Why All the Tractors in Barcelona? Catalonia’s Farmer-Revolutionaries
As The New York Times pointed out this week, the independence movement in Catalonia has produced some strange bedfellows: anarchists, standard-issue liberals, and free market conservatives have emerged as an unlikely coalition that has threatened Spain’s control over this long-contested region. Add another feisty group to that political hotbed: farmers.
Two days before the October 1st vote to determine whether Catalonia should remain part of Spain (a vote that the Spanish government considered illegitimate), an estimated 700 tractors crept into Barcelona, joining a giant parade in solidarity with the independence movement. Assemblea Pagesa, a local farmer’s union, had put out the request: “We ask for all the tractors in the land to be parked in the vicinity of polling stations without hindering traffic or the carrying out of the vote…but ready to move against any potential sabotage of the ballot.”
The role of farmers in the Catalan resistance is explained simply by the importance of agriculture in their society.
The plan was to position the tractors to be used as a blockade against police who had been sent to prevent the vote from taking place. Heeding the call, Catalan farmers acted as a de facto militia—albeit unarmed—their tractors serving as impromptu podiums for young separatists who climbed atop to shout their demands. At a nearby port, farmers reportedly formed a tractor blockade to prevent riot police from disembarking a ship. And throughout the rural interior of the region, “tractoradas” could be seen blocking roads in protest during the tumultuous week following the vote.
“We will break the chains with the sickles,” said one farmer who was interviewed by The Times, referencing a line from the Catalan anthem, Els Segadors, which translates as “The Reapers.”
The song originates from the Reapers War, also known as the Catalan Revolt, a mid-17th century conflict in which the peasants of this heavily agricultural region fought, unsuccessfully, to overthrow the rule of the Spanish crown. Els Segadors is symbolic of the traditional Catalan identity: fiercely proud people of the land, with a strong populist streak.
“Sharpen your sickle! Sharpen your sickle!” the song proclaims. “Just as we cut golden ears of wheat, when the time calls we cut off our chains.”
A Rich Agricultural History
To an extent, the central role of farmers in the Catalan resistance movement is explained simply by the importance of agriculture in Catalan society. Historically, wine, almonds, and olive oil were prized exports, known throughout Europe and abroad. These traditional crops persist today, though production of swine and tree fruits, especially peaches and nectarines, have come to dominate the rural economy. One-third of Catalonia’s landscape is devoted to farms, a hefty percent given the mountainous nature of the area. Compared to the rest of Spain, the economic value of Catalonia’s farms is 80 percent larger.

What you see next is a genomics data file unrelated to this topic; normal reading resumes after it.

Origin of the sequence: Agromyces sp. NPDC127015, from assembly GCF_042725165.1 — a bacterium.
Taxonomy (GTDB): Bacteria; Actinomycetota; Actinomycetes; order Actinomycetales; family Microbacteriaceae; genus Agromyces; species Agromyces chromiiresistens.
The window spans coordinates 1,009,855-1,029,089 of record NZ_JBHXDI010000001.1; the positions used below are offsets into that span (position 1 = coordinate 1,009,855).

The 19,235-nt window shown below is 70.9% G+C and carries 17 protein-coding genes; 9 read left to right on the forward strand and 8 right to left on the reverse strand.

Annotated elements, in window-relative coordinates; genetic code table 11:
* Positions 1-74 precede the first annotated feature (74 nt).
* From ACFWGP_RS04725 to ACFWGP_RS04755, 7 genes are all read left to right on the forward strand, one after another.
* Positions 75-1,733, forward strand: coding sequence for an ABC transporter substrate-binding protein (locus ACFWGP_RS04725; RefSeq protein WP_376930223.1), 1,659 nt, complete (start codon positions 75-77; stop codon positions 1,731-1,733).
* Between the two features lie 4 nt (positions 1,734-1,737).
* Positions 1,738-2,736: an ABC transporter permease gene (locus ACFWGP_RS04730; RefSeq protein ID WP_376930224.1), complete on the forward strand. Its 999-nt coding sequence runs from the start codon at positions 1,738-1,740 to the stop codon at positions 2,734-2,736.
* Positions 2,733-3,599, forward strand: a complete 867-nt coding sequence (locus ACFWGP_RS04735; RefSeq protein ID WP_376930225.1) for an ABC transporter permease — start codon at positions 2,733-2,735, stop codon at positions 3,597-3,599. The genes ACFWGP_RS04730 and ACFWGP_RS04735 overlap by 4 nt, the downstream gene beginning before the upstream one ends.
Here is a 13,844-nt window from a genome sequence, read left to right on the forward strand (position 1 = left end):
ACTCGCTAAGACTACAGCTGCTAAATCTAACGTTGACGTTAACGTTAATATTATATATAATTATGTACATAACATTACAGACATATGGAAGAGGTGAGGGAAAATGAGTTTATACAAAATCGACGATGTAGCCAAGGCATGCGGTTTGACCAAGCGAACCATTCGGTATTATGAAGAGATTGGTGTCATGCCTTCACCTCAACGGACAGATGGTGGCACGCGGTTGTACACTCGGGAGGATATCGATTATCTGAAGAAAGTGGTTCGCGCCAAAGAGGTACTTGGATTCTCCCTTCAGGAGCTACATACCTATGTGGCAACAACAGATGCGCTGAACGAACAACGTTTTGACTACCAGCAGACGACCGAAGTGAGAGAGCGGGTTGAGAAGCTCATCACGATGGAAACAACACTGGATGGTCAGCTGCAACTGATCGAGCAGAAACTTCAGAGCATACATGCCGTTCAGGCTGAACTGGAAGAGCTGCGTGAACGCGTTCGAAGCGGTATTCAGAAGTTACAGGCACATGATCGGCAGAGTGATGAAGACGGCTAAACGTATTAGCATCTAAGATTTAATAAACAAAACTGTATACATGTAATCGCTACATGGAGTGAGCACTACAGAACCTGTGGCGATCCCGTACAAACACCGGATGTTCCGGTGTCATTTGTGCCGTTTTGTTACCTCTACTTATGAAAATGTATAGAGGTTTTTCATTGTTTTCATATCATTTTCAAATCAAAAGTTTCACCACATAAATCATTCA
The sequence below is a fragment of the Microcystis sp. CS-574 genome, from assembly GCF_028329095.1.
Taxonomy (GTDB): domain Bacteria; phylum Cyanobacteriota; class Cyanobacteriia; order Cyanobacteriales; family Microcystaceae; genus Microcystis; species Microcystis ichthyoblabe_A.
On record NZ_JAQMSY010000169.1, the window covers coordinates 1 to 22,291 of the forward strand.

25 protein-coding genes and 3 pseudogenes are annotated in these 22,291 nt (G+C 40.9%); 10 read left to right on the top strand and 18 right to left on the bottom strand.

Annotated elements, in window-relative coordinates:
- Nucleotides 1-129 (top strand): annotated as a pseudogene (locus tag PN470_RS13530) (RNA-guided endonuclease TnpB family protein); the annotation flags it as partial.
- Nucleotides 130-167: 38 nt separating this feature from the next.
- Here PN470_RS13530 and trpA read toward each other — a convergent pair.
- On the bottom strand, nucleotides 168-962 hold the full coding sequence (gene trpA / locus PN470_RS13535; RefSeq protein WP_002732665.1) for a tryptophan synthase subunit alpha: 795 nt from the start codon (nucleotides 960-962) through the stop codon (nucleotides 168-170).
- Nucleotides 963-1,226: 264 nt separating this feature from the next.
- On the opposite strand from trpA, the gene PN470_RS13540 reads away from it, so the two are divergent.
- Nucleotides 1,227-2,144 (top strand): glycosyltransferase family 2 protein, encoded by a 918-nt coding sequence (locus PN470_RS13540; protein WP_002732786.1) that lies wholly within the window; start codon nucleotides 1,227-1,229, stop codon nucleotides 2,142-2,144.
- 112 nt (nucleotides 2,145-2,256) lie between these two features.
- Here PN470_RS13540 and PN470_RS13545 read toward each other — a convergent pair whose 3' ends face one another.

Another likely reason that Catalonia’s rural areas are a bastion of populist resistance is that they are a bastion of traditional Catalan culture. In Barcelona and other Catalan cities, Spanish is widely spoken, but in the countryside, the various Catalan dialects dominate (Catalan is an ancient language that sounds like a mixture of French and Spanish). The Spanish dictator Francisco Franco effectively banned the language beginning in the 1930s, which was not reversed until 1979. While many affluent urbanites and recent immigrants in Barcelona may see these struggles as something of the past, for rural communities they remain a cause célèbre.
And A Rich History of Agriculture + Politics
Thus, Catalan farmers are no strangers to political activism. In 2011, a group of pear and apple farmers staged a protest at the French border over a disagreement with their counterparts on the other side of the Pyrenees. Earlier this summer, Catalan peach farmers rode their tractors on a 112-mile “march” to Barcelona in protest of EU agriculture policies that threaten their livelihood, an event that ended with truckloads of rotten fruit being deposited in the streets and eggs hurled at government office buildings.
There is a long history of farmers elsewhere driving into cities atop dusty tractors to make a statement—a “tractorcade” 900-strong descended on Washington D.C. in 1979—but elsewhere, their ire is usually aimed at agricultural policy, not national politics. But in Catalonia, the two seem to go hand-in-hand.
“This is strangling agriculture, making the farmer poorer and poorer,” said one Catalan farmer to The Washington Post last week, complaining that a disproportionate percentage of subsidy dollars go are doled out to farmers in other parts of Spain. Another Catalan farmer interviewed by The Post, whose family has farmed in the region for ten generations, had this to add about the prospects for farmers should independence be achieved: “Look, the politicians will keep stealing from us, that’s a given, but maybe our own politicians will steal a little less.” Apparently, that’s a lesser evil worth fighting for.